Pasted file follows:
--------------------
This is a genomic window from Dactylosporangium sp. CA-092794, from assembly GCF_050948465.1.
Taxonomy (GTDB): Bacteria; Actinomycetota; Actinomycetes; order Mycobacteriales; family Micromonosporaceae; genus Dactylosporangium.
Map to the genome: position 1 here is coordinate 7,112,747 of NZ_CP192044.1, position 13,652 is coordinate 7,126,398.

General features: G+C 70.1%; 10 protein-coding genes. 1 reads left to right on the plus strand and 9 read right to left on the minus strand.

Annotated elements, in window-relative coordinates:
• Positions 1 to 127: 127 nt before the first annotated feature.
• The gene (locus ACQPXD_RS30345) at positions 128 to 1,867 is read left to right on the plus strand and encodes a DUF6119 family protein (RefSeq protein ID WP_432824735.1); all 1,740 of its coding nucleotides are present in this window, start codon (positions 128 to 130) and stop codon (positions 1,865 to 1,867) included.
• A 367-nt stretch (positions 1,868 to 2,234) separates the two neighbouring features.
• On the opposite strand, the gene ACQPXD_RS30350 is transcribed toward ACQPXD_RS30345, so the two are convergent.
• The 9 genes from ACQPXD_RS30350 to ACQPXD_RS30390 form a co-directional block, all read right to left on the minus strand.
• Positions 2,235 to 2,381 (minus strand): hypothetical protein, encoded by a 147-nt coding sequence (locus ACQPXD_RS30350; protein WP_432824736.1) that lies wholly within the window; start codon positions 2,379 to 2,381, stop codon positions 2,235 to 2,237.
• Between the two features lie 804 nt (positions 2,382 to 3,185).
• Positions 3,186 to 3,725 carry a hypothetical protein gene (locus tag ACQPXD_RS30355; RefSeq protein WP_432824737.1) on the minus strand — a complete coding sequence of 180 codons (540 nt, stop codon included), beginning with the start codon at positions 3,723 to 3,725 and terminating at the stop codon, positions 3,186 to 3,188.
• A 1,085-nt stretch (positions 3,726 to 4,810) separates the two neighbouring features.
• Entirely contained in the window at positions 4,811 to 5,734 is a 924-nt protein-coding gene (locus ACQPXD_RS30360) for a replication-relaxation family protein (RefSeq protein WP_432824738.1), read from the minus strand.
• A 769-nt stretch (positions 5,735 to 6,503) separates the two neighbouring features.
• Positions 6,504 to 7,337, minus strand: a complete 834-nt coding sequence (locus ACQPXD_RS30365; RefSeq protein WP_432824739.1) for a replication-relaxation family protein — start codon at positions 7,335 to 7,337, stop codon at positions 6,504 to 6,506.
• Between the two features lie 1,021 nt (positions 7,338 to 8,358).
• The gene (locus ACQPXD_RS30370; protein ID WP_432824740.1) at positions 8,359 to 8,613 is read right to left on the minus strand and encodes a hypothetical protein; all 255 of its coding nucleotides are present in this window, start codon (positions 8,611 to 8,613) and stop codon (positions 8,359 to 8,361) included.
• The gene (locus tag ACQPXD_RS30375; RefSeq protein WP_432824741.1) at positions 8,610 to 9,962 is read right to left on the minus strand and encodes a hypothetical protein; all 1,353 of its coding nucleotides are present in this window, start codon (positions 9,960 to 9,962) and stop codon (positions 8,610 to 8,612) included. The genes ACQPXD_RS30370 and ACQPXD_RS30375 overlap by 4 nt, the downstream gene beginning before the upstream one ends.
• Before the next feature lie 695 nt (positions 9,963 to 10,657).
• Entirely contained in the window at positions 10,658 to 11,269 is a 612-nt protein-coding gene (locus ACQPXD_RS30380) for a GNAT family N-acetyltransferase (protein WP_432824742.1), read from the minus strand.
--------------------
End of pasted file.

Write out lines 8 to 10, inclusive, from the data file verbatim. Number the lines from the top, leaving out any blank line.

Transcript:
• A 367-nt stretch (positions 1,868 to 2,234) separates the two neighbouring features.
• On the opposite strand, the gene ACQPXD_RS30350 is transcribed toward ACQPXD_RS30345, so the two are convergent.
• The 9 genes from ACQPXD_RS30350 to ACQPXD_RS30390 form a co-directional block, all read right to left on the minus strand.